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Baluch Rugs

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History of Baluch Rugs

A nomadic tribe living in Iran, Pakistan and Afghanistan. Baluch weave many types of small rugs, animal trappings and tent furnishings. They favor deep tones of blue, dark brown, earthy red and touches of natural ivory. They are simply but sturdily made, entirely of wool,often with ends and edges reinforced by the use of goat hair. Most rugs are small, double wefted, asymmetrical and tribal in character. Designs are usually of tree of life, prayer rugs and all over patterns of various guls and botehs. 

Visibility: The most dominant feature of BALUCH carpets is a pattern formed by the repetition of highly stylized camel's foot- or pear-shaped medallions surrounded on all sides by geometric borders. The result is a very geometric and intricate design that borrows largely from Turkmen style, especially in the use of the "gul" motif.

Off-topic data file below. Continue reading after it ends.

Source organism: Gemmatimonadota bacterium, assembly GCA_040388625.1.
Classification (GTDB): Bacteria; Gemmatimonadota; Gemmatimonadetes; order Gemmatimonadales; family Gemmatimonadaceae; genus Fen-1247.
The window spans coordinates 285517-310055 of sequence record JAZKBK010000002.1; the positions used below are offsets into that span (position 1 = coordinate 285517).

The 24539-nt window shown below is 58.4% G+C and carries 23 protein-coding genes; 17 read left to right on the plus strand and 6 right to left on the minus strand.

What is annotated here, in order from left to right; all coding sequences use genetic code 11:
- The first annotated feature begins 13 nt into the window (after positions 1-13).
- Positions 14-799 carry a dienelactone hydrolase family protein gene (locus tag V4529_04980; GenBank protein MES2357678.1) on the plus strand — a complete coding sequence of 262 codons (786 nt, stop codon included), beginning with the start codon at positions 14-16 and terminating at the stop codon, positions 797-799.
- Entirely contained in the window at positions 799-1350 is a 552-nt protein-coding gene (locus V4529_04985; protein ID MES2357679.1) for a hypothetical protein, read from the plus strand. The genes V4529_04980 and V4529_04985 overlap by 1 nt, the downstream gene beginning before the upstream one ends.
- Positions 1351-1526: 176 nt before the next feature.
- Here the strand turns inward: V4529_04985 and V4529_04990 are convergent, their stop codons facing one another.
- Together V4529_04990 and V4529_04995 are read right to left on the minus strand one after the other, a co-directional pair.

Quality: BALUCH rugs are of excellent quality. They last for many years.

Size & Shapes: BALUCH rugs are usually small (2 x 3 to 4 x 6 feet). Larger sizes exist, but are hard to find. Finished rugs are nearly square.

Color: Dark red or blue contrasted with splashes of white, yellow and orange. Powerful blues predominate, with ivory as a contrasting color.

Texture: Soft wool, thin, tight pile.

Foundation: The majority of BALUCH rugs comes from two areas:

  • The Taimani Tribe in Afghanistan
  • The Baluch Tribes from IRAN

BALUCH rugs from IRAN have white cotton or grey wool foundations. Goat hair is also a common warp material in many BALUCH rugs. BALUCH rugs are made of soft wool, are loosely woven, and are colored with corrosive black/brown dyes.

Knots: BALUCH weavers use almost exclusively the asymmetrical Persian knot. Knots tend to be small and tightly packed down.

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